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Mitt Romney fact check?

A closer look at some of Mitt Romney's claims in his speech Thursday closing the Republican National Convention: ROMNEY: "To assure every entrepreneur and every job creator that their investments in America will not vanish as have those in Greece, we will cut the deficit and put America on track to a balanced budget." THE FACTS: Romney promised to cut $500 billion per year from the federal budget by 2016 to bring spending below 20% of the U.S. economy, and to balance it entirely by 2020. But he's remarkably vague on how he would do that. He has offered ideas such as repealing President Barack Obama's health care law, which actually is projected to save money overall, and cutting smaller areas of government spending such as foreign aid and Amtrak subsidies. Some of his priorities, such as increasing military spending and reversing $716 billion worth of Obama's cuts to Medicare, would make the job more difficult. Romney has steered clear of proposals to touch Medicare and Social Security in the short run; that leaves a relatively limited portion of the $3.6-trillion federal budget to cut. He also proposed to cut tax rates while ending some deductions and exemptions, but he hasn't detailed which ones. ROMNEY: "And let me make this very clear -- unlike President Obama, I will not raise taxes on the middle class." THE FACTS: Obama enacted several laws that could raise taxes for some middle-class families. Other Obama laws, however, reduced taxes for many more such families. A 2009 law increased the federal cigarette tax to pay for expanding a health insurance program for low-income children. Also, the massive new health care law imposes fines for not getting health insurance. The Supreme Court called the fines taxes in the ruling that found the law constitutional. However, the 2009 economic stimulus package contained tax cuts for middle- and low-income families. One, the Making Work Pay tax credit, gave millions of working families up to $800 a year in 2009 and 2010. Obama also signed a temporary reduction in the Social Security payroll tax for 2011 and 2012. The payroll tax cut shifts $1,000 a year to a worker making $50,000 in wages. Romney says he wouldn't raise taxes on anyone. However, his tax plan would let the temporary tax cuts in Obama's stimulus package expire, resulting in higher taxes for some low- and middle-income families. ROMNEY: "I have a plan to create 12 million new jobs. It has five steps." THE FACTS: No one says he can't, but economic forecasters are divided on his ability to deliver. He'd have to nearly double the anemic pace of job growth lately. That's conceivable in a healthy economy. Moody's Analytics, one financial research operation, expects nearly that many jobs to return over the next four years no matter who occupies the White House -- provided there are no more economic bumps. Other analysts questioned Romney's rosy job promises. Romney's steps call for deficit cuts that he has not spelled out, and a march toward energy independence that past presidents promised but didn't deliver. Unlike Obama, he does not support curbs on demand; namely the much higher mileage standards that are coming into effect. Romney proposes boosting supplies, with freer access to development of oil, gas, coal and more. Independent energy analysts say supply and demand both have to be in the equation for energy independence to be achieved. ROMNEY: "His $716-billion cut to Medicare to finance Obamacare will both hurt today's seniors, and depress innovation -- and jobs -- in medicine." THE FACTS: The cuts in Obama's health care law hit hospitals, insurance companies and other service providers -- not seniors directly. Those cuts are being phased in over several years, and as yet they do not appear to have harmed the program.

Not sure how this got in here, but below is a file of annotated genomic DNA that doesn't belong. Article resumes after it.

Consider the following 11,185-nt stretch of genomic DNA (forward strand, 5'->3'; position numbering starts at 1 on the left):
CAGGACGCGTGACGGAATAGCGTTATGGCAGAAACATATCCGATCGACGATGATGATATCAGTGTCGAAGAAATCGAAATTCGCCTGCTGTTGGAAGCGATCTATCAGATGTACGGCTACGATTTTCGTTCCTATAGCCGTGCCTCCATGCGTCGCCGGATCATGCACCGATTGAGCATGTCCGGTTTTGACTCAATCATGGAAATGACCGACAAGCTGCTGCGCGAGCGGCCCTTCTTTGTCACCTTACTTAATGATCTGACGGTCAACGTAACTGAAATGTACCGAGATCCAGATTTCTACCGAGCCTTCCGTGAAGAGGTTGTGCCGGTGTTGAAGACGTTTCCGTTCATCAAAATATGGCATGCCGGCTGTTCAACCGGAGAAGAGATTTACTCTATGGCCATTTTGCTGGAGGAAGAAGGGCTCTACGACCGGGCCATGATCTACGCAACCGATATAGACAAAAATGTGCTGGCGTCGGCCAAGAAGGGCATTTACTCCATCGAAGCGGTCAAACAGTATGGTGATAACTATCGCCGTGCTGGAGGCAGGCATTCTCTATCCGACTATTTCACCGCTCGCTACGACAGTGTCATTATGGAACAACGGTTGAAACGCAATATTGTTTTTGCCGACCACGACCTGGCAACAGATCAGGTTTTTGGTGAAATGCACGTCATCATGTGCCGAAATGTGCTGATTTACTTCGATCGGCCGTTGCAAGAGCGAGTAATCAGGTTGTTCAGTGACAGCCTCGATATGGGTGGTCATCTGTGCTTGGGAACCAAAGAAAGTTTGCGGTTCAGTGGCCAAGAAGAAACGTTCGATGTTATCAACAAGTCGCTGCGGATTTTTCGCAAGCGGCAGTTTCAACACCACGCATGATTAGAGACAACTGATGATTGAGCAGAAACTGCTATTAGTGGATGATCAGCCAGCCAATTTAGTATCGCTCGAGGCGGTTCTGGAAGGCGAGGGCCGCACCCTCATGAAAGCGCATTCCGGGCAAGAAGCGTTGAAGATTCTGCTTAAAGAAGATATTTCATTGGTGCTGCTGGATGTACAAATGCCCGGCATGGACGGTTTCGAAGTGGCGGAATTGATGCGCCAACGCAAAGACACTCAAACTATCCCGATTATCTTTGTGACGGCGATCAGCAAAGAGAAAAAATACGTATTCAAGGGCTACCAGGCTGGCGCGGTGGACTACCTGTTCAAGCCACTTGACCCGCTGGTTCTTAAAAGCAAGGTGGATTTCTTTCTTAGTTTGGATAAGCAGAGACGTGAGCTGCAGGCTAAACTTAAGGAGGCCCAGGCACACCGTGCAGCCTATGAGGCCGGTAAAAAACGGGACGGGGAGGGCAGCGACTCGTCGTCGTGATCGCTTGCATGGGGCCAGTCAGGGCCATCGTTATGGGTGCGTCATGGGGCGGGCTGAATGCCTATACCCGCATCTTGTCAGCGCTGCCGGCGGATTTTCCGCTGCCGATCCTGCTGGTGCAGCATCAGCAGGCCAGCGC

Asked By: EvilChild101 - 8/31/2012
Best Answer - Chosen by Asker
Obama has not done his job.....we need a real leader and we need it now.......I have seen what Obama can not do.... R/R 2012
Answered By: My Baby! - 8/31/2012
Additional Answers (2)
Ryan's budget, which Romney will most likely use, does not produce a surplus until 2063, in 51 years we will have a surplus when we could cut defense right now and achieve a surplus as soon as 2020. Ryan and Romney are not deficit hawks.
Answered By: Tyler - 8/31/2012
 
Yeah, Flip Flopney lies. Following up on what Tyler posted...the conservatives are upset that the President did not trim the deficit by $600M in 4 years. Paul Lyin's proposed plan cuts $600M from the deficit by 2018 - 16 years hence.
Answered By: xpatinasia - 9/1/2012
 
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